Unfortunately, the CIO role has one of the highest turnover rates among the C-suite. According to TechTarget, the average CIO tenure hovers around 4 years. That means CIOs are frequently moving into new environments and navigating new work cultures. The best thing any CIO can do when they first step into a role is to bring an attitude of continual improvement.  Not just for the new organization, but for their own individual actions.

It’s a powerful move to reflect on what could have been done differently in a  past role as you move into a new role. This will help you embody the culture of continual improvement that you want your team to adapt as well. Be willing to address and share your own opportunities for improvement with your team as you begin implementing new initiatives.

What continual improvement successes have you had within your organization? What advice would you give to other leaders working toward a culture of continual improvement? Share your thoughts with me on LinkedIn

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How to Master the Art of IT Partnerships

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As businesses continue to become more reliant on technology, more and more organizations have formed partnership ecosystems. Bringing in and working with multiple partners is a smart way to deliver better experiences with optimized costs and capabilities.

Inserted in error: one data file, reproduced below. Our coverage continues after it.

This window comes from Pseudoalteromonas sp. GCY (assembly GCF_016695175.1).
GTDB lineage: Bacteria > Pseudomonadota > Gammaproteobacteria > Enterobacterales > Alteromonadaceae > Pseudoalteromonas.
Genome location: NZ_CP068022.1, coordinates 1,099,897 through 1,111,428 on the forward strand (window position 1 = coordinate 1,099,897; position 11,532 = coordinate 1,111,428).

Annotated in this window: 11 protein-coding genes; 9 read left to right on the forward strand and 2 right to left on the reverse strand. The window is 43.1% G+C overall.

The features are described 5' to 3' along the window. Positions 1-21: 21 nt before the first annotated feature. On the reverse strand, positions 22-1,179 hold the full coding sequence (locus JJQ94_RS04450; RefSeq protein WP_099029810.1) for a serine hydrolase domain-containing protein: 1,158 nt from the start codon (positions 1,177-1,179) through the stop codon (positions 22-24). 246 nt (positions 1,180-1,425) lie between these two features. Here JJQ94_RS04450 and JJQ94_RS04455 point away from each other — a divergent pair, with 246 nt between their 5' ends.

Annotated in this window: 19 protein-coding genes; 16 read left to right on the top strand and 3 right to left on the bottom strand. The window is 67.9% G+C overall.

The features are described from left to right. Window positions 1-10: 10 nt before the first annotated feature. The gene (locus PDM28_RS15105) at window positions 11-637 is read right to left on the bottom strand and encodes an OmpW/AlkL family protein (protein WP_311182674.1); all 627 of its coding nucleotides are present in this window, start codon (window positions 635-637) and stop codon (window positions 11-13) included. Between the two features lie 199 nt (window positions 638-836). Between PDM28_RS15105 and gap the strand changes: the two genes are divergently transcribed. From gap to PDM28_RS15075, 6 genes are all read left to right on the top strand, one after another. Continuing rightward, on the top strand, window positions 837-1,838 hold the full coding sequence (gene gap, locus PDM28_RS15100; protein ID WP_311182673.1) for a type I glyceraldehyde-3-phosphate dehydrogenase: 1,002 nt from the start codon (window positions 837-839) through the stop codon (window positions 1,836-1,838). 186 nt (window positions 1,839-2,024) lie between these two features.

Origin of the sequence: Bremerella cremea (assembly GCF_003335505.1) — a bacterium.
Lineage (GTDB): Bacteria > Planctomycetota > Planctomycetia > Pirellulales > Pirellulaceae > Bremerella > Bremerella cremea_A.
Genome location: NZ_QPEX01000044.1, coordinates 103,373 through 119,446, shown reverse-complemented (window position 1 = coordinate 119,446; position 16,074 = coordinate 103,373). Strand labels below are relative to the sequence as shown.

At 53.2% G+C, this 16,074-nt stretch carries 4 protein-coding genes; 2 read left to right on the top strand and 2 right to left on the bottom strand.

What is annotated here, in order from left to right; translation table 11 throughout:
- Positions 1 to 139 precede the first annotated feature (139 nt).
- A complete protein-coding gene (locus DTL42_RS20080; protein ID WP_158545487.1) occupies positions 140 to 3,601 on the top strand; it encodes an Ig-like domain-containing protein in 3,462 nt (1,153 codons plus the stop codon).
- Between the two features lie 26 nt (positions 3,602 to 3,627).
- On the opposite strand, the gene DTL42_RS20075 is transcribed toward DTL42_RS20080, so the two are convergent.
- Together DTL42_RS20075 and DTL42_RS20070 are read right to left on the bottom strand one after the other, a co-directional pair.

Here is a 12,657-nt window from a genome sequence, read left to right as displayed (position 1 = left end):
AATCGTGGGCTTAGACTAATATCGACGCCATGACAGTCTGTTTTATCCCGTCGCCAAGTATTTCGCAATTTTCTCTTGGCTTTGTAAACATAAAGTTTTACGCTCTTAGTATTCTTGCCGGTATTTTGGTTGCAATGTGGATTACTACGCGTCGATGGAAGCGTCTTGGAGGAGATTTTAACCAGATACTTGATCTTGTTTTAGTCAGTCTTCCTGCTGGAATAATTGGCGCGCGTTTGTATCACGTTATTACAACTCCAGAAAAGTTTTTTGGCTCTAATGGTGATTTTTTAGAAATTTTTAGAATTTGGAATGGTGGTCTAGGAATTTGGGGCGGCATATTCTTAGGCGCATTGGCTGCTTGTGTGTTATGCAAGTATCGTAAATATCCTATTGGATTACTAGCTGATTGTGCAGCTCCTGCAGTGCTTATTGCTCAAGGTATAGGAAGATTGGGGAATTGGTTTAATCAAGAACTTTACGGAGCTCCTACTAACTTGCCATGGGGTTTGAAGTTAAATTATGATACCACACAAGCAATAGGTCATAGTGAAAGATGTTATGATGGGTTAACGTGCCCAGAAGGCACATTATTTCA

While there are many pros to working with partners — there are some drawbacks as well. Operations become increasingly complex as a partnership ecosystem grows. Regardless, end users will still expect a seamless experience, and the more partners you work with, the harder it could become to maintain that smooth experience. 

This article will address how CIOs can effectively manage those IT partnerships and set up their organizations for success in a partnership ecosystem.   

Partners vs. Suppliers and Vendors

You’ll notice that I refer to “partners” and not “suppliers” or “vendors”. That’s intentional verbiage. In order to succeed in this new paradigm, CIOs need to evolve from working with vendors and suppliers in a strictly transactional sense. Strategic partners are vendors that have go above and beyond effective delivery of systems and services – they commit to helping the CIO achieve the organizational goals of the company. 

The difference between “partner” and “supplier” has become increasingly noticeable due to COVID-19. Many CIOs saw partners be more proactive in their relationships by reaching out to see how they could better assist organizations during the pandemic.